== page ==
Originally posted on Fox Sports Florida  |  Last updated 4/22/12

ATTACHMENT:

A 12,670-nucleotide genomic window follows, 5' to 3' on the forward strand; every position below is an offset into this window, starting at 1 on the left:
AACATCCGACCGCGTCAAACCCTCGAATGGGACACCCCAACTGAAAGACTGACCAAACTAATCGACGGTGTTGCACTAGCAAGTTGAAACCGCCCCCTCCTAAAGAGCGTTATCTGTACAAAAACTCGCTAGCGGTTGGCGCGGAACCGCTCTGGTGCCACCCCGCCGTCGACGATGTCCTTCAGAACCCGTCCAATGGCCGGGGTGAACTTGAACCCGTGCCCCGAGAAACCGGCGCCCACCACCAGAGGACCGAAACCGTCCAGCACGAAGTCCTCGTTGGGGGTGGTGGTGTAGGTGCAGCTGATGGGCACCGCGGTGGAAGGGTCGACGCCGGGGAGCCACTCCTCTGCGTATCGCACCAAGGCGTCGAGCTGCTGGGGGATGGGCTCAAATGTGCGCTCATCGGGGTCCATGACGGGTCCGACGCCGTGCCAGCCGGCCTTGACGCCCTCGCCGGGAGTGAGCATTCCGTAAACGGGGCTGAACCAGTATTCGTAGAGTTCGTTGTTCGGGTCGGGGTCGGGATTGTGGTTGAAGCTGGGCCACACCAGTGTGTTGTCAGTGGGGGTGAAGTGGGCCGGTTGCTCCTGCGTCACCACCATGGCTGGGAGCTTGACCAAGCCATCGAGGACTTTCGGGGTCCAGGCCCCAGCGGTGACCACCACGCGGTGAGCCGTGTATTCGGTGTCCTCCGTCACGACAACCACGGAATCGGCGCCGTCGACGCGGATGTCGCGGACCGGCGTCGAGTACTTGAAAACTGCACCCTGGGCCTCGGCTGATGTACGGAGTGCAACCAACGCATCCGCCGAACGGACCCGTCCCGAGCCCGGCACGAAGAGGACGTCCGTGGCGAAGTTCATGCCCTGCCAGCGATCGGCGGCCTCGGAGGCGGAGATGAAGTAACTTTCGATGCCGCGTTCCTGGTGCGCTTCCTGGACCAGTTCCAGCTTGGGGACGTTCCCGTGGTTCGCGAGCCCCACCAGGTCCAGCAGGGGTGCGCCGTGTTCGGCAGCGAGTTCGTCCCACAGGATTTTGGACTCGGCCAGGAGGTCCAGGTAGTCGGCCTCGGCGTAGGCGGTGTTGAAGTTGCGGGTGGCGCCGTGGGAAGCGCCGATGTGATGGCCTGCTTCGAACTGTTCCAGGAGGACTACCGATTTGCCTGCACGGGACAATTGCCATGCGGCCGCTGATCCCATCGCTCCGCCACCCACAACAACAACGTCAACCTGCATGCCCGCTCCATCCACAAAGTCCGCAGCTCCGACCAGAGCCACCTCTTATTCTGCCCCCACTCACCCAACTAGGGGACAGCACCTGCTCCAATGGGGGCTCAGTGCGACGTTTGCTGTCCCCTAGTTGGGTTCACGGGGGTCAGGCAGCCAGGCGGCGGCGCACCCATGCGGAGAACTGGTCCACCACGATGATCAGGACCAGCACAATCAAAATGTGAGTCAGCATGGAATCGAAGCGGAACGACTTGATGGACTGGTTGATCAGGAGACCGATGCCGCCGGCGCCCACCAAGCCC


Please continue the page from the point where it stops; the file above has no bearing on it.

SUNRISE, FL "No rats on the ice." That announcement, made on the public address system at the raucous BankAtlantic Center, was sweet music to the ears of playoff-starved Florida Panthers fans on Saturday. It meant success. The rats litter the ice after Panthers goals. Saturday's "No rats on the ice" announcement, intended to prevent a delay-of-game penalty, last came with just 33.9 seconds left in Game 5 between the Panthers and New Jersey Devils. It followed the Panthers taking the 3-0 lead that would serve as the game's final score. And with that shutout victory, amazingly, the Panthers now hold a 3-2 lead in this best-of-seven opening-round series. Florida, which hadn't made a playoff appearance in a NHL-record 12 seasons, is one victory from advancing to the second round. Game 6 is Tuesday in New Jersey. "It's definitely huge," right winger Kris Versteeg said of the Panthers' 3-2 series lead and the chance to end the series in two days. If that effort fails, Florida hosts Game 7 on Thursday. "Electric atmosphere," coach Kevin Dineen said of the sellout Game 5 crowd, "but I sure would rather wait a few days before we have to come home to play another game." As it turns out, the "no rats on the ice" announcement, which actually came twice in Game 5, in the first and third periods, was a bit unnerving to Dineen. "I'm a little concerned about the rats in the middle of the game," he said, tongue firmly in cheek. "I know there's a lot of Devils fans throwing them out there trying to get us a delay-of-game penalty." The rats are a tradition dating to Opening Night of the 1995-96 season. Scott Mellanby slap-shotted a rat against a lockerroom wall in the dilapidated Miami Arena before the game. The rat died. But a tradition was born. The Panthers advanced to the Stanley Cup Finals that year and the rat has remained a symbol. Among human symbols, Versteeg was one of many heroes for the Panthers on this night. He had a goal and an assist. But Florida goalie Jose Theodore, who got his second postseason shutout, may have been more important. He stonewalled the Devils' 30 shots. This came after being yanked in the Panthers' 4-3 come-from-behind Game 3 victory at New Jersey. In Saturday's Game 5, Theodore's first-period play he stopped 11 shots was the inspiration for the Panthers. "That's Theo," Dineen said. "That's what I expected of him." Of course, Versteeg scoring that first-period power play goal can't be discounted, either. "I thought I fed off them because they were playing really hard, skating, checking hard, and when I had to make a save I'm sure that helped them to push," Theodore said, "so it was really a team effort." In the end, it might be a chicken-and-egg thing about whether Theodore fired up his team, or the team fired up Theodore. And it really doesn't matter. Theodore answered the call. "He was a very underrated signing by our team that might be one of the better signings in the league the way he's played all season," defenseman Brian Campbell said. The power playshorthanded goal wasn't a huge story in Game 5, but Florida did score shorthanded on the game's final goal because the Devils pulled goalie Martin Brodeur for an extra skater. The Panthers are now 7 for 22 on power-play goals, a remarkable total against a New Jersey team that was historically good at penalty killing during the regular season. The Devils' 89.6 percent penalty-killing success rate is the best in the modern era, but it apparently means nothing in this series. Florida was 3 for 3 on shorthanded goals in Game 3, and 1 for 6 in Game 5. But the Panthers scored on five-on-five goals, too, on Saturday. In the second period Scottie Upshall scored on a fabulous effort from Versteeg, who dug the puck off the boards and flipped a nifty pass to Upshall who went top shelf for the commanding 2-0 lead at the 13:17 mark. Even with a 2-0 lead in the third period there was a bit of nervousness among the soldout crowd of 19,513 at the BankAtlantic Center. But when Florida's Tomas Kopecky scored an empty-net goal to give the Panthers their 3-2 series lead, tens of rats littered the ice, penalty be damned. It's unusual for the Panthers to even have a share of the spotlight at this time of year. Prior to this year Florida hadn't made the playoffs since 2000. For the last dozen years, April in South Florida meant the Miami Heat preparing for the NBA playoffs, the Marlins opening the baseball season, the Dolphins preparing for the NFL Draft, and the University of Miami having its spring football game. But this year is different. The rats are back. And that's good news for all Panthers fans.
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